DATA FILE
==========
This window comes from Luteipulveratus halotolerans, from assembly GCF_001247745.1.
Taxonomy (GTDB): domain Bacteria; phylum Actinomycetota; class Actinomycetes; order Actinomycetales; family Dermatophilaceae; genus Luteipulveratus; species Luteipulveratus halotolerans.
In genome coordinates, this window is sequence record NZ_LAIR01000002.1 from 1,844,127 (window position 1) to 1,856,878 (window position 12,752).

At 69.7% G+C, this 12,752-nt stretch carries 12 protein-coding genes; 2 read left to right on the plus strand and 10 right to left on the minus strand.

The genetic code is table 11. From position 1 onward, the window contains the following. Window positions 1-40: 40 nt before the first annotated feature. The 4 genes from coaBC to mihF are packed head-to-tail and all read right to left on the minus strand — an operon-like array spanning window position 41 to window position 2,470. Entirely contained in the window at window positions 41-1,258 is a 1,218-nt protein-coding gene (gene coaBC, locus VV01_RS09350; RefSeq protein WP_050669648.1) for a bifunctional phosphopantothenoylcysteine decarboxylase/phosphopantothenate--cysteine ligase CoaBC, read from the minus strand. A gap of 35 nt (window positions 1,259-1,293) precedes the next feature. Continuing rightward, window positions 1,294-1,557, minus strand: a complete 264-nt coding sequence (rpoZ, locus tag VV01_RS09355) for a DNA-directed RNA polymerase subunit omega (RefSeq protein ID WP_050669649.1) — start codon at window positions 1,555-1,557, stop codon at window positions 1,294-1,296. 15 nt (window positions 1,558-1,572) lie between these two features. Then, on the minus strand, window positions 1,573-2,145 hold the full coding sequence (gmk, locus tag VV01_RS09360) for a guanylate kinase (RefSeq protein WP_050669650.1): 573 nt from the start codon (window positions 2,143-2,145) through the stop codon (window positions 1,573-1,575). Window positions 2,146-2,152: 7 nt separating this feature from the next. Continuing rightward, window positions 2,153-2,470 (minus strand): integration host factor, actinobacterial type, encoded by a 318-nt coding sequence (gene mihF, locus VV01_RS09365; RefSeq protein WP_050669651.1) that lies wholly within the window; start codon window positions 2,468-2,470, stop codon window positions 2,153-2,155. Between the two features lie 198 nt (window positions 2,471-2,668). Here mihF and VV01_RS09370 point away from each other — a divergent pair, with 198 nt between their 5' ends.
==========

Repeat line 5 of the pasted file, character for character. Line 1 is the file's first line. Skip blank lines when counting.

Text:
The genetic code is table 11. From position 1 onward, the window contains the following. Window positions 1-40: 40 nt before the first annotated feature. The 4 genes from coaBC to mihF are packed head-to-tail and all read right to left on the minus strand — an operon-like array spanning window position 41 to window position 2,470. Entirely contained in the window at window positions 41-1,258 is a 1,218-nt protein-coding gene (gene coaBC, locus VV01_RS09350; RefSeq protein WP_050669648.1) for a bifunctional phosphopantothenoylcysteine decarboxylase/phosphopantothenate--cysteine ligase CoaBC, read from the minus strand. A gap of 35 nt (window positions 1,259-1,293) precedes the next feature. Continuing rightward, window positions 1,294-1,557, minus strand: a complete 264-nt coding sequence (rpoZ, locus tag VV01_RS09355) for a DNA-directed RNA polymerase subunit omega (RefSeq protein ID WP_050669649.1) — start codon at window positions 1,555-1,557, stop codon at window positions 1,294-1,296. 15 nt (window positions 1,558-1,572) lie between these two features. Then, on the minus strand, window positions 1,573-2,145 hold the full coding sequence (gmk, locus tag VV01_RS09360) for a guanylate kinase (RefSeq protein WP_050669650.1): 573 nt from the start codon (window positions 2,143-2,145) through the stop codon (window positions 1,573-1,575). Window positions 2,146-2,152: 7 nt separating this feature from the next. Continuing rightward, window positions 2,153-2,470 (minus strand): integration host factor, actinobacterial type, encoded by a 318-nt coding sequence (gene mihF, locus VV01_RS09365; RefSeq protein WP_050669651.1) that lies wholly within the window; start codon window positions 2,468-2,470, stop codon window positions 2,153-2,155. Between the two features lie 198 nt (window positions 2,471-2,668). Here mihF and VV01_RS09370 point away from each other — a divergent pair, with 198 nt between their 5' ends.